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Crimea poised for referendum on its future

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Crimea poised for referendum on its future


Authorities in Ukraine’s Crimea region are gearing up for a planned referendum on this weekend.

The Moscow-backed vote on whether Crimea should join Russia has been criticised by the West as unconstitutional.

Here in the peninsula’s main administrative city, Simferopol, officials are optimistic.

Vladimir Konstantinov, the parliamentary speaker said:
“All the systems are working. The mood is wonderful. Any organising matters are being resolved. I would like to say to all the Crimeans that we should work like this after the referendum as well. I expect the very high turnout at the polls on March 16.”

Not everybody shares his enthusiasm, though. Several hundred demonstrators loyal to Ukraine appealed to locals in Sevastopol to ignore the referendum. They clashed with pro-Russian protesters. At least 20 people were arrested.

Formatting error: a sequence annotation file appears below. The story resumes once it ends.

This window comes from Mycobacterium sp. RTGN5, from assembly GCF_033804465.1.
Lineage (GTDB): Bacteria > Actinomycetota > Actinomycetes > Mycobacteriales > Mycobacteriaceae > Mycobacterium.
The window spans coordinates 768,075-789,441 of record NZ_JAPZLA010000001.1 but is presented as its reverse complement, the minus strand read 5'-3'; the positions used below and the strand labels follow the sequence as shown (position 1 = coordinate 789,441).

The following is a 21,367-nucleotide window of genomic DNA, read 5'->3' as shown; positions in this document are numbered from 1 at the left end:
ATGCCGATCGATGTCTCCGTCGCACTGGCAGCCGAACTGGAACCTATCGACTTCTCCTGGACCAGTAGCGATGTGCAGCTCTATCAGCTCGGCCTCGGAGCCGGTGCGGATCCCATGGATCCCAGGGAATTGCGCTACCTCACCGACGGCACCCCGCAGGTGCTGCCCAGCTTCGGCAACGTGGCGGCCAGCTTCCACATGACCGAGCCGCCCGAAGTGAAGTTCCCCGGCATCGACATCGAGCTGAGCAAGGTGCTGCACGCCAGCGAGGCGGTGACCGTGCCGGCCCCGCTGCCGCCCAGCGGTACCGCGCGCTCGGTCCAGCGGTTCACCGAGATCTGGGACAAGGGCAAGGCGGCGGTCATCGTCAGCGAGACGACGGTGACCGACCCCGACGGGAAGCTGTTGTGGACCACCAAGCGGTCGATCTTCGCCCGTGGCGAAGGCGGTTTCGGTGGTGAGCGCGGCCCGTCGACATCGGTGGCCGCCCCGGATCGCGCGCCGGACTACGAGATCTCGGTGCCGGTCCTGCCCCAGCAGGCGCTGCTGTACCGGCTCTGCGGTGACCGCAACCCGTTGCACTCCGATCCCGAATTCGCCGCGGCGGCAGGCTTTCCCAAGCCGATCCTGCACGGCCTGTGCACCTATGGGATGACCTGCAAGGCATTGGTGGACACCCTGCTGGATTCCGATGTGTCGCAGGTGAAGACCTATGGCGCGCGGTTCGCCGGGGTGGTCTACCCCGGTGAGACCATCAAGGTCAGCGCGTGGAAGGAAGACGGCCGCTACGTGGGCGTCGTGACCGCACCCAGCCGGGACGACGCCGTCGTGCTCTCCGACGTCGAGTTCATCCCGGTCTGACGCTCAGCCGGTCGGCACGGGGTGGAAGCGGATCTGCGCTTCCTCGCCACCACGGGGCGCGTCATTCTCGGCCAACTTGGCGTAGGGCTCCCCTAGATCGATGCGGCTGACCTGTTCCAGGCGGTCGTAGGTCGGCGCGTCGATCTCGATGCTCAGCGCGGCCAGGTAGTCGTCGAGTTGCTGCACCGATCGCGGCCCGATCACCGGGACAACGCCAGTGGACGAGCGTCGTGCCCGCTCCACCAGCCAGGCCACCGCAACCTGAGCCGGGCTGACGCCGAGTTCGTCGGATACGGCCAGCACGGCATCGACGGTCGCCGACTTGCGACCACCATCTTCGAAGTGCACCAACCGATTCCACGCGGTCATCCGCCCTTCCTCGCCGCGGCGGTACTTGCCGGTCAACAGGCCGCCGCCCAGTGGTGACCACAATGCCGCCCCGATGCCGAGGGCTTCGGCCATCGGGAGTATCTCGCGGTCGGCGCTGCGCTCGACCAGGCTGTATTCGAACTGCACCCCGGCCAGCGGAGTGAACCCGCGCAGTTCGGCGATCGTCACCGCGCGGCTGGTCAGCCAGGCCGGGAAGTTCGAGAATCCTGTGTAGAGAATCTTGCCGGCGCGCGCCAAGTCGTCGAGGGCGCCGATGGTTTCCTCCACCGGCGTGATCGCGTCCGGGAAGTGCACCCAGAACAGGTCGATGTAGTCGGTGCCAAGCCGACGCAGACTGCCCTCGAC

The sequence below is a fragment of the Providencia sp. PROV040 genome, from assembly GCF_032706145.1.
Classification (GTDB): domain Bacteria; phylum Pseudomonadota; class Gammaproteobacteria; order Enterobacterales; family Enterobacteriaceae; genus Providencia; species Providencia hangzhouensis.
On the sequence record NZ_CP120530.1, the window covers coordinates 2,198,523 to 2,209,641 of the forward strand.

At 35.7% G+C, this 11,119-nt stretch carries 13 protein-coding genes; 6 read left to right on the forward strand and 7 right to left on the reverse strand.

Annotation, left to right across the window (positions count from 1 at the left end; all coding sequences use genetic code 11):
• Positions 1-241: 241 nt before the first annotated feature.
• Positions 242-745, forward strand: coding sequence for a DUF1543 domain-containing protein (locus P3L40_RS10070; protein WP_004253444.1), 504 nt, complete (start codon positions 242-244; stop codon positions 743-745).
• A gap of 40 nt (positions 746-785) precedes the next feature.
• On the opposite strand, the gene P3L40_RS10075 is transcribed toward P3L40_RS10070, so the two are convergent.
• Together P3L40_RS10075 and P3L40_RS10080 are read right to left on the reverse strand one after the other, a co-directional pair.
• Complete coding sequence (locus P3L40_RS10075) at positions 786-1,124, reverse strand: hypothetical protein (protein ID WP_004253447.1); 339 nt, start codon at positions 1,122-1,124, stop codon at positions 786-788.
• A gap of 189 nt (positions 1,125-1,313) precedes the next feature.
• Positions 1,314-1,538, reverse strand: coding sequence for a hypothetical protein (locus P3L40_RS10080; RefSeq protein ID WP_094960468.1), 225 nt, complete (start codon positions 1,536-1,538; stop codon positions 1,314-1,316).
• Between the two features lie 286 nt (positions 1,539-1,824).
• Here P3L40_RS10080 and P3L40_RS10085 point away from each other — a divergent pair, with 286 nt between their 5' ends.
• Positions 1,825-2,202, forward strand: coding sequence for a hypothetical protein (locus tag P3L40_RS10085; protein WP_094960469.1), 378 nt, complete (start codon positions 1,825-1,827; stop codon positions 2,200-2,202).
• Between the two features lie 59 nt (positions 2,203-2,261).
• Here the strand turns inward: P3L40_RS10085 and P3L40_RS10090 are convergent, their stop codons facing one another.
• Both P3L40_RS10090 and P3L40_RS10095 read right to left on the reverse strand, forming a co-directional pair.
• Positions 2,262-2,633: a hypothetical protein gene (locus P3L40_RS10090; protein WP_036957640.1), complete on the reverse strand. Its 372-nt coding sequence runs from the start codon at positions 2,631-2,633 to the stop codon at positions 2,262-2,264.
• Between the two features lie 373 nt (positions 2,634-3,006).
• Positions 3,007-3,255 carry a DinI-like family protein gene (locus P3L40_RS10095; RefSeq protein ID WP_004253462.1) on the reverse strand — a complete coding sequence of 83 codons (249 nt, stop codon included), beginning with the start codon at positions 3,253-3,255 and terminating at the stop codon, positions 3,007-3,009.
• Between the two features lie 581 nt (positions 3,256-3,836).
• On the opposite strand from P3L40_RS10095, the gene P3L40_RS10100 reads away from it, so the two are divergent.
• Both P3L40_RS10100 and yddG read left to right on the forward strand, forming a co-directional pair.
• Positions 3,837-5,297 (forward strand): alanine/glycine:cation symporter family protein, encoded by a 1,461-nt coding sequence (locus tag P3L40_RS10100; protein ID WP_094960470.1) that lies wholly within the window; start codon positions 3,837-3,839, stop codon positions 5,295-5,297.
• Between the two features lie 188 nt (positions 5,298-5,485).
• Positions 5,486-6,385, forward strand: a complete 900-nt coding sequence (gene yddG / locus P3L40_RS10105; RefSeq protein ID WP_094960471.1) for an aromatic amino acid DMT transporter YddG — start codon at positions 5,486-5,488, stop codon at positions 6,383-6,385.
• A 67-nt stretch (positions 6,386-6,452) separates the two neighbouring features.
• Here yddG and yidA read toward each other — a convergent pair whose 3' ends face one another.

At the Crimea border, Ukrainian authorities have set up three checkpoints. On the Crimean side, pro-Russian self-defense units claim to have discovered weapons and explosives being transported into Crimea.

Meanwhile Ukraine’s interim President Oleksandr Turchynov met with foreign affairs ministers from Belgium, the Netherlands and Luxembourg. The Benelux states agree with the EU’s position in the Crimea crisis. They support the territorial integrity and immunity of Ukraine.

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